I mostly want to call everyone’s attention to two excellent posts, by Brian Beutler and by Ryan Grim, which take seriously a key fact about the gun bill consideration: simple majority votes on amendments would have not only allowed Democratic amendments to pass, but would also have allowed Republican amendments to pass. In particular, the Grassley substitute, backed by the NRA, received 52 votes. But I’ll do a little speculation and thinking about reform options from where they leave off.

As they both point out, in a simple-majority environment, things might have been different. It’s absolutely possible that Democratic defectors might have been willing to hang with mainstream Democrats if their votes were needed — any whipping on amendments surely went into the close Democratic amendments, not the GOP items.

This is not, in and of itself, a reason to oppose Senate reform in general, or even a majoritarian Senate in particular. But as I said before the bill came up: reformers should be clear what they want.

For example: in a Senate with very loose controls on what bills and amendments come to the floor; with one tightly disciplined (or ideologically rigid) party; and with simple majority voting on everything, then the tightly disciplined party might do very, very, well over time. Even when it’s in the minority, even when it’s in a fairly significant minority, that party shouldn’t find it hard at all to get its way on many, and maybe most, bills.

Moreover, that minority party would have strong incentives to act as tightly disciplined as it could. After all, in a 55/45 Senate, if the minority can figure out something that can pick off six majority party Senators, they get to win as long as they all hold together. And as long as there are loose controls over the floor, they can design whatever they want with that goal in mind.

The obvious recourse for the majority, in that situation, is to eliminate opportunities for the minority to offer amendments. Otherwise, they risk simply get repeatedly rolled by any smart minority willing to hang together.

In other words, it’s very easy for reform, once it starts, to wind up where the House has wound up — with a majority party quasi-dictatorship.

Again: that doesn’t mean one should oppose reform. But anyone who thinks that majority party rule in which the minority cannot participate meaningfully in governing, including offering alternatives which can receive votes, is some sort of obvious democratic system is overlooking some very real problems with that kind of system.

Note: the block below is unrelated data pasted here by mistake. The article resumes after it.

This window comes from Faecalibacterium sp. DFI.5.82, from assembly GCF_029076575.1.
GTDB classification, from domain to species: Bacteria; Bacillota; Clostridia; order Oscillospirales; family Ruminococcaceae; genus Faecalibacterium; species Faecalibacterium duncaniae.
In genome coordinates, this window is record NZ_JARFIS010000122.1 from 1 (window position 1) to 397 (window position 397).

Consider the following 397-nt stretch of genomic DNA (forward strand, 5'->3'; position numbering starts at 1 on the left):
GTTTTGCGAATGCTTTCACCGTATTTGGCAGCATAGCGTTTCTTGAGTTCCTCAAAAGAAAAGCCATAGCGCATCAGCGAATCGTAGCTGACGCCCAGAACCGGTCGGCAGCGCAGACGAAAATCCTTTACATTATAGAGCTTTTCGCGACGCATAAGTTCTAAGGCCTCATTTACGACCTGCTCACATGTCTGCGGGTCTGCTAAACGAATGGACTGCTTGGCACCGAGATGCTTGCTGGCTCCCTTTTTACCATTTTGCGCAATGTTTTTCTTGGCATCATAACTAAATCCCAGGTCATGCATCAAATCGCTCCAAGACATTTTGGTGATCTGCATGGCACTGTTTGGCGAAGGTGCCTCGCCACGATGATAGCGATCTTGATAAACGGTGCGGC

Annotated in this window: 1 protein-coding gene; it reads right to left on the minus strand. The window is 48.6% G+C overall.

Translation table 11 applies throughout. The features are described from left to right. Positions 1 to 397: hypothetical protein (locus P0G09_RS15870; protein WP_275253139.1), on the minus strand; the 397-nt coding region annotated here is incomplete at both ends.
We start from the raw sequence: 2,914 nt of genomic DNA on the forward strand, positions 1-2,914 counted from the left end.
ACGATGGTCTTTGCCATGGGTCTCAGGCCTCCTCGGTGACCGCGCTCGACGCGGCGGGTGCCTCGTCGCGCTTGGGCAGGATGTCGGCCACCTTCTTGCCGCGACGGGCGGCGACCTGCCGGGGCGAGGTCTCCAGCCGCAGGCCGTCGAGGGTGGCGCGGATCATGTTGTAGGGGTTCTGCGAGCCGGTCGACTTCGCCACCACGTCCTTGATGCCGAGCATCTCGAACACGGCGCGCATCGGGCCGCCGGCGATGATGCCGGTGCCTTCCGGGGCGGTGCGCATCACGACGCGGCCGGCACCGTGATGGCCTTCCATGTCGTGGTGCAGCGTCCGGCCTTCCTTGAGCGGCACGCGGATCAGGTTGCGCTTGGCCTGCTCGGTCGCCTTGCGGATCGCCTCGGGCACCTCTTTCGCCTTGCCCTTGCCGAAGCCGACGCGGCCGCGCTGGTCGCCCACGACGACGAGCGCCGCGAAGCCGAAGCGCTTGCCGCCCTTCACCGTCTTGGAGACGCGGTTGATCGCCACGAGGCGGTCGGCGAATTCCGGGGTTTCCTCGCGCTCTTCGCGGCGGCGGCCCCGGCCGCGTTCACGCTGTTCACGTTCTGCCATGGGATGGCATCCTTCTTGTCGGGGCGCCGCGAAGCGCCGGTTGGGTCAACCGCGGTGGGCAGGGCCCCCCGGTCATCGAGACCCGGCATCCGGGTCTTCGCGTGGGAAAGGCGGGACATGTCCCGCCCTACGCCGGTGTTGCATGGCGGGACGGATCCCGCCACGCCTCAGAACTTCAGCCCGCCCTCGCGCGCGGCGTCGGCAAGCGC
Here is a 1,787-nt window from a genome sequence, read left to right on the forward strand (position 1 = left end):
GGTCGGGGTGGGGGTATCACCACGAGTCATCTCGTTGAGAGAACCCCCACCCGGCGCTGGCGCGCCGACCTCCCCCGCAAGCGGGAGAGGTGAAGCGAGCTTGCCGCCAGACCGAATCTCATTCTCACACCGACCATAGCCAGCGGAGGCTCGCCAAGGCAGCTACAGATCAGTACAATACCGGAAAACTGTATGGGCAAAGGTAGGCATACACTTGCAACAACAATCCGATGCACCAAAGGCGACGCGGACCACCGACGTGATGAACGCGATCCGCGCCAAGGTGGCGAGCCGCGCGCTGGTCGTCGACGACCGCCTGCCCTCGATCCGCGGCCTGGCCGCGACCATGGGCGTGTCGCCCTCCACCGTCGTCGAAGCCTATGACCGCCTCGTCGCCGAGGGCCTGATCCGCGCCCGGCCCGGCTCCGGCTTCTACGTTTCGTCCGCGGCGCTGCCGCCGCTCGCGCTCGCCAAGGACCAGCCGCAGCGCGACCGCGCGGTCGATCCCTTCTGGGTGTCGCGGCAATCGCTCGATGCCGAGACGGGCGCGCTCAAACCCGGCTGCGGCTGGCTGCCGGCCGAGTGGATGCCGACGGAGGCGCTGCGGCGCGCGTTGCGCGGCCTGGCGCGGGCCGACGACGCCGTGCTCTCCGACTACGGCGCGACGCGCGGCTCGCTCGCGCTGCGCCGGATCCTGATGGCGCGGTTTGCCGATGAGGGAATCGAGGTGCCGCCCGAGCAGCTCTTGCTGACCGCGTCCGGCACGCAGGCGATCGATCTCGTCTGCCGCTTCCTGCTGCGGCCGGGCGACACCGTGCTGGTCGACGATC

At the same time, anyone who is happy with a status quo which requires an arbitrary 3/5 supermajority for everything, and thinks that such a system is obviously the democratic one, is at least just as wrong if not more.

What remains unclear is whether it’s really possible to get a third alternative — one that gives the minority party meaningful participation, and which allows intense minorities (whether they are partisan minorities or just minorities on some issue) to have real chances to succeed against indifferent majorities.

To be sure, there are reasonable arguments in favor of majoritarianism and against that third alternative, but in my view they are losing arguments (as are those favoring the 60 vote status quo). But if it isn’t possible to design the third alternative, then it doesn’t really matter whether the theoretical arguments hold or not.

Still, I think the arguments about democracy are important and worth keeping at center stage during these debates. It’s simply not true that democratic theory would consider a pure majority-party-run Senate to be necessarily the most democratic. You can argue it, but you need to do so, from where I’m sitting.

[Cross-posted at A plain blog about politics]

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Jonathan Bernstein

Jonathan Bernstein is a political scientist who writes about American politics, especially the presidency, Congress, parties, and elections.